Thursday, March 03, 2011

Christian Courtship

I came across a fascinating post on my friend's sister's blog the other day detailing what it means to engage in a courtship. Courtships are relationships entered into where the focus is creating a relationship that sanctifies the Lord and working towards the goal of marriage. Often they are entered into after the man asks permission of the woman's parents (especially the father) to court their daughter. He then asks her her permission as well, sometimes in a very sweet way where he brings her a bouquet of flowers and asks her whether he can court her.

Assuming she says yes, they enter into a courtship with one another in order to understand more about one another and their service and devotion to the Lord. They are looking to see whether they will be one another's helpmates in service to God and also assessing the character traits and qualities that will enable them to take part in a beautiful marriage.

Joshua Harris, the Christian world's Gila Manolson, has written two books on this concept. The first, entitled I Kissed Dating Goodbye explains why he left the world of recreational dating in favor of courtship. The second, Boy Meets Girl: Say Hello to Courtship, details his courtship and marriage of his wife, Shannon.

I found this concept fascinating because it seems to echo aspects of our shidduch system, except in a sweeter way. Rather than exchanging references, sheets of paper, resumes and suchlike, a boy becomes interested in a girl (through meeting her at church, on a mission, or because the girl's father likes him and brings him to dinner) and asks permission of the parents and the girl herself to court her. It's very romantic.

I stumbled upon a site which contains lots of beautiful fairy tale stories of people who have engaged in Christian courtship and found their happily-ever-afters. You can read them here.

Two things seemed very striking to me as I paged through these stories of Christian courtship.

1) From reading their renditions of their stories on their blogs, it seems that the majority of these young women connect to God much more similarly to the way I do, where they talk to Him and pray to Him throughout the day and throughout their lives about anything and everything. It's like the Tevye-and-God relationship in "Fiddler on the Roof" which Dr. Haym Soloveitchik posits in "Rupture and Reconstruction" has mostly dissolved. It seems it has not dissolved amongst young devout Christians. So I felt a kinship towards this method of talking to God.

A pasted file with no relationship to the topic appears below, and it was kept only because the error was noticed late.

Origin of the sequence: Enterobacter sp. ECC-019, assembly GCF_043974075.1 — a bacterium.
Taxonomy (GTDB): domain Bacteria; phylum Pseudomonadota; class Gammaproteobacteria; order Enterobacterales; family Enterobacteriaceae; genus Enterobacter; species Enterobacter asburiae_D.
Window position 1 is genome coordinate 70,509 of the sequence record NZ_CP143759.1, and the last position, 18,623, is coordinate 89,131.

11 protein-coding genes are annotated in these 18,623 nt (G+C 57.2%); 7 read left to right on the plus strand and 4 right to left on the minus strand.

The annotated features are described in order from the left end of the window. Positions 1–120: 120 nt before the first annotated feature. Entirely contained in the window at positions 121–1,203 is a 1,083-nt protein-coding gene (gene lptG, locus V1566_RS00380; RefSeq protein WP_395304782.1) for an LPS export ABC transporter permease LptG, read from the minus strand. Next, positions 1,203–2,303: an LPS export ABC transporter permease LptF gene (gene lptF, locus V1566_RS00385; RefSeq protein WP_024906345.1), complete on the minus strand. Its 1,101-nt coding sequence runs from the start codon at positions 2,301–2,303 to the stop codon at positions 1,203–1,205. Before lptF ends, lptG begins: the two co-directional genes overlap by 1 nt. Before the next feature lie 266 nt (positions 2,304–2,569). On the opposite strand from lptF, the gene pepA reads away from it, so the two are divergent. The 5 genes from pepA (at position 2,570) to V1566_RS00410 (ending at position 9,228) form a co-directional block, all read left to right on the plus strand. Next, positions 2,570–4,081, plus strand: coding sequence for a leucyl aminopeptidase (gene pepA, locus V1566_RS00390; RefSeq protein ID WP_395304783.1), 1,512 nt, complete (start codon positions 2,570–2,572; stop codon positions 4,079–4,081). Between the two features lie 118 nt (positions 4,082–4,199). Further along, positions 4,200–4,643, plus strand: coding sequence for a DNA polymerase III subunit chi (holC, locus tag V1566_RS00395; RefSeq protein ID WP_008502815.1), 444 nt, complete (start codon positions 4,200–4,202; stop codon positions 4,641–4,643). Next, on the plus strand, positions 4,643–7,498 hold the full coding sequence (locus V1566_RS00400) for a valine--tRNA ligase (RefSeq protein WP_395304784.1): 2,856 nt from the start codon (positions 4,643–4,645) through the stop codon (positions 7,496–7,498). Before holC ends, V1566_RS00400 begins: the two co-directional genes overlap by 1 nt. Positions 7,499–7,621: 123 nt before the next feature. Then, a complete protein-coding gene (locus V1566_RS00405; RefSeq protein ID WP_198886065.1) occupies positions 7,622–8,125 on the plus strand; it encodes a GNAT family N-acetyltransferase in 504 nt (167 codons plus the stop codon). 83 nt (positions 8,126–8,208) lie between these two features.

2) One of the things that seems far more positive about the Christian world than the Orthodox Jewish world is that they view single-hood as a special opportunity during which one can concentrate on one's calling, mission and service to the Lord. In fact, sometimes they even opt to stay single longer in order to continue working on their mission. There's a beautiful interview with the recently engaged Rebecca St. James where she speaks about this and says: "I think there’s a real delicate balance that God calls us to when we’re single. I don’t think he calls us to put our dreams on the shelf to the level that we’re just dead to it because then we’re not being true or honest. I think God calls us to come in our vulnerability as singles to God and say ‘Lord, I long for this, I really desire to be married, but I trust you with this dream."

I was trying to figure out what it would mean for us if we tried to take that idea of having a special calling or mission during singlehood and bring it to the Orthodox Jewish world. Many young Orthodox Jewish singles are already involved in organizations like ORA, Uri L'Tzedek, HASC or NCSY, so we have some of that service component. But the idea of taking singlehood in a positive way where God expects us to develop ourselves and serve him in a special way we would not be able to do once married (although we could then serve Him differently) charms me.